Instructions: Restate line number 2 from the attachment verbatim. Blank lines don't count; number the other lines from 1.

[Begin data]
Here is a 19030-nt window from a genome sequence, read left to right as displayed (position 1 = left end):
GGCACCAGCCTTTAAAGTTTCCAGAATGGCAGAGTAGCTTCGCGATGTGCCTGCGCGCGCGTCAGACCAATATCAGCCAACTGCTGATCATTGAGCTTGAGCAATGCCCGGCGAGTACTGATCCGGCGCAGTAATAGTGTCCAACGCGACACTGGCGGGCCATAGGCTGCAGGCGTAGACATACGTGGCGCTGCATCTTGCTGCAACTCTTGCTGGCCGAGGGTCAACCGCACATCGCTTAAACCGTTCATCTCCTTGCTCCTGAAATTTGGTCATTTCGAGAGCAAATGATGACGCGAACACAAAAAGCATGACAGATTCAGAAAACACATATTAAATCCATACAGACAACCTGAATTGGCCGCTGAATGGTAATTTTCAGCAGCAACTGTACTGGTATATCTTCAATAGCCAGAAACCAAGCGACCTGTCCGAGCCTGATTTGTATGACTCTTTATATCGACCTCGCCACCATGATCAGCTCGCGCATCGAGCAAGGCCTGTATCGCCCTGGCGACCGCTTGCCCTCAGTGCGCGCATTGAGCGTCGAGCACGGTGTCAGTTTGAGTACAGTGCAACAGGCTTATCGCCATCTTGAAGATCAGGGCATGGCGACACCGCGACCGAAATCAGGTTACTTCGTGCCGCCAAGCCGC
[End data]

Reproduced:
GGCACCAGCCTTTAAAGTTTCCAGAATGGCAGAGTAGCTTCGCGATGTGCCTGCGCGCGCGTCAGACCAATATCAGCCAACTGCTGATCATTGAGCTTGAGCAATGCCCGGCGAGTACTGATCCGGCGCAGTAATAGTGTCCAACGCGACACTGGCGGGCCATAGGCTGCAGGCGTAGACATACGTGGCGCTGCATCTTGCTGCAACTCTTGCTGGCCGAGGGTCAACCGCACATCGCTTAAACCGTTCATCTCCTTGCTCCTGAAATTTGGTCATTTCGAGAGCAAATGATGACGCGAACACAAAAAGCATGACAGATTCAGAAAACACATATTAAATCCATACAGACAACCTGAATTGGCCGCTGAATGGTAATTTTCAGCAGCAACTGTACTGGTATATCTTCAATAGCCAGAAACCAAGCGACCTGTCCGAGCCTGATTTGTATGACTCTTTATATCGACCTCGCCACCATGATCAGCTCGCGCATCGAGCAAGGCCTGTATCGCCCTGGCGACCGCTTGCCCTCAGTGCGCGCATTGAGCGTCGAGCACGGTGTCAGTTTGAGTACAGTGCAACAGGCTTATCGCCATCTTGAAGATCAGGGCATGGCGACACCGCGACCGAAATCAGGTTACTTCGTGCCGCCAAGCCGC